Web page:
What do you see as critical to the success of conservation efforts in this area?
Conservation works when we involve and educate the community. I believe that the major challenge for me was lack of education and not understanding the value for having wildlife. It is important to involve all the different demographic groups within the area to show them successful conservation, to show them wildlife positively, and to give them close-up wildlife experiences so they can understand and love wildlife. Many people will tolerate lions, but I believe some will actually love lions. I was a community member like them and now I love lions. Hopefully a quarter or half the population will love lions like I do.
How did you get involved with Ewaso Lions?
I was hired as a Scout in 2008. I went to work early in the morning wearing my green uniform and boots. I really disliked this work. I didn’t like wearing a uniform and felt that it kept me from succeeding in my work by pulling me out from my warrior class. I was unable to interact with my peers because they didn’t see me as a warrior, just as a Scout. I really wanted to become a field person. I didn’t know this at first, but as soon as I came to do fieldwork, I discovered this is really what I wanted to do in my life. I wanted to look for lions and sit with them all day.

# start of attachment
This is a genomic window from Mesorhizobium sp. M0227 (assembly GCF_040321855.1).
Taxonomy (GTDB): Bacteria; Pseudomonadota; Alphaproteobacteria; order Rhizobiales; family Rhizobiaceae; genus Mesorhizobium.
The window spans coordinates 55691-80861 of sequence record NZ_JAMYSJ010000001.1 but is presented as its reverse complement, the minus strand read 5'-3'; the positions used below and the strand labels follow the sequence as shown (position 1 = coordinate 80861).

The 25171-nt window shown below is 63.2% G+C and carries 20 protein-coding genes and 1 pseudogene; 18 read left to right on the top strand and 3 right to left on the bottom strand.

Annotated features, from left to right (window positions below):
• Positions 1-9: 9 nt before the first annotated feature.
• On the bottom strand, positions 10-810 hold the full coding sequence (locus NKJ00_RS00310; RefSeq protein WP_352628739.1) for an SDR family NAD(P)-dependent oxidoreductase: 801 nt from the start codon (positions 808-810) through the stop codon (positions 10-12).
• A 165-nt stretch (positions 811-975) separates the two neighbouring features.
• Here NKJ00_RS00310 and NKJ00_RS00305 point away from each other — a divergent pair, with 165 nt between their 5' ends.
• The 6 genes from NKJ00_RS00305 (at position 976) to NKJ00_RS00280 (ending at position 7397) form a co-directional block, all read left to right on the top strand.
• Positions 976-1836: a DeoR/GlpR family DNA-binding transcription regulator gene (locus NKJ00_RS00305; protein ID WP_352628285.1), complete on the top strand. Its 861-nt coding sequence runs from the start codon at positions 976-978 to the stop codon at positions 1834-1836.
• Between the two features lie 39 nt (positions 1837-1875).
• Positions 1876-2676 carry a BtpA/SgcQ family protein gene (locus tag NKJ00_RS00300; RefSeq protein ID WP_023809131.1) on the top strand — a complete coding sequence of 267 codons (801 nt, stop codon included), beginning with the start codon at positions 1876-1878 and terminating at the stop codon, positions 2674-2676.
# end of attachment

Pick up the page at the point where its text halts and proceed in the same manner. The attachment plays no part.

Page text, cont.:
Was there a key moment that made you realize that you wanted a change?
One day Shivani took me to Shaba National Reserve, where I had never been before. Seeing this new place and then finally finding lions in Shaba made me more then excited. The work was very hard: standing all day in the back of the vehicle looking in every single bush. Finally, we found the lions. It made the whole time I was standing feel like nothing. All of a sudden I was not tired. That really clicked in my mind and realized I wanted to be in the field with lions.